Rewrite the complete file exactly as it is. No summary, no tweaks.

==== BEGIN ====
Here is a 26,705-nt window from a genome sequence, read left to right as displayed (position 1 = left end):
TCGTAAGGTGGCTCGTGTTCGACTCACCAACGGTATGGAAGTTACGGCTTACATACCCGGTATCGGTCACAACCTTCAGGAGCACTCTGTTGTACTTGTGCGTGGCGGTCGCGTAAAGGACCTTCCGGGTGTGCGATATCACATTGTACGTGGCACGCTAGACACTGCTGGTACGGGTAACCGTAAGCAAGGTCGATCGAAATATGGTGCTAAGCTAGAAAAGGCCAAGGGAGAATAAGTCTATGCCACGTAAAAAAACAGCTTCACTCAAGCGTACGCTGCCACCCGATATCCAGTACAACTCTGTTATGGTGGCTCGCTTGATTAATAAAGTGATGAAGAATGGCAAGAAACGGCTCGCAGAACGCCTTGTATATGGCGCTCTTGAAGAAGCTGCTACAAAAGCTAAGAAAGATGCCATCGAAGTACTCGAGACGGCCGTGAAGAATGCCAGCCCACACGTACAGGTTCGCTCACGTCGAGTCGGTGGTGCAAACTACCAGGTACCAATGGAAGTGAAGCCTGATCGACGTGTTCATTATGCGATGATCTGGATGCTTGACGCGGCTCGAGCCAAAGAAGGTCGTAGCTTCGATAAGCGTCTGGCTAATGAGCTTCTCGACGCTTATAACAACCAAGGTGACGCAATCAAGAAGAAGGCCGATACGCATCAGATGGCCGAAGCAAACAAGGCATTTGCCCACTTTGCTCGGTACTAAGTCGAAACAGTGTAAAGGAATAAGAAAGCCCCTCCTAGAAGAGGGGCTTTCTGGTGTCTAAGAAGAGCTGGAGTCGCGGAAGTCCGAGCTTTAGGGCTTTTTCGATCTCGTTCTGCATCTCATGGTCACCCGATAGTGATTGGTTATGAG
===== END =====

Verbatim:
Here is a 26,705-nt window from a genome sequence, read left to right as displayed (position 1 = left end):
TCGTAAGGTGGCTCGTGTTCGACTCACCAACGGTATGGAAGTTACGGCTTACATACCCGGTATCGGTCACAACCTTCAGGAGCACTCTGTTGTACTTGTGCGTGGCGGTCGCGTAAAGGACCTTCCGGGTGTGCGATATCACATTGTACGTGGCACGCTAGACACTGCTGGTACGGGTAACCGTAAGCAAGGTCGATCGAAATATGGTGCTAAGCTAGAAAAGGCCAAGGGAGAATAAGTCTATGCCACGTAAAAAAACAGCTTCACTCAAGCGTACGCTGCCACCCGATATCCAGTACAACTCTGTTATGGTGGCTCGCTTGATTAATAAAGTGATGAAGAATGGCAAGAAACGGCTCGCAGAACGCCTTGTATATGGCGCTCTTGAAGAAGCTGCTACAAAAGCTAAGAAAGATGCCATCGAAGTACTCGAGACGGCCGTGAAGAATGCCAGCCCACACGTACAGGTTCGCTCACGTCGAGTCGGTGGTGCAAACTACCAGGTACCAATGGAAGTGAAGCCTGATCGACGTGTTCATTATGCGATGATCTGGATGCTTGACGCGGCTCGAGCCAAAGAAGGTCGTAGCTTCGATAAGCGTCTGGCTAATGAGCTTCTCGACGCTTATAACAACCAAGGTGACGCAATCAAGAAGAAGGCCGATACGCATCAGATGGCCGAAGCAAACAAGGCATTTGCCCACTTTGCTCGGTACTAAGTCGAAACAGTGTAAAGGAATAAGAAAGCCCCTCCTAGAAGAGGGGCTTTCTGGTGTCTAAGAAGAGCTGGAGTCGCGGAAGTCCGAGCTTTAGGGCTTTTTCGATCTCGTTCTGCATCTCATGGTCACCCGATAGTGATTGGTTATGAG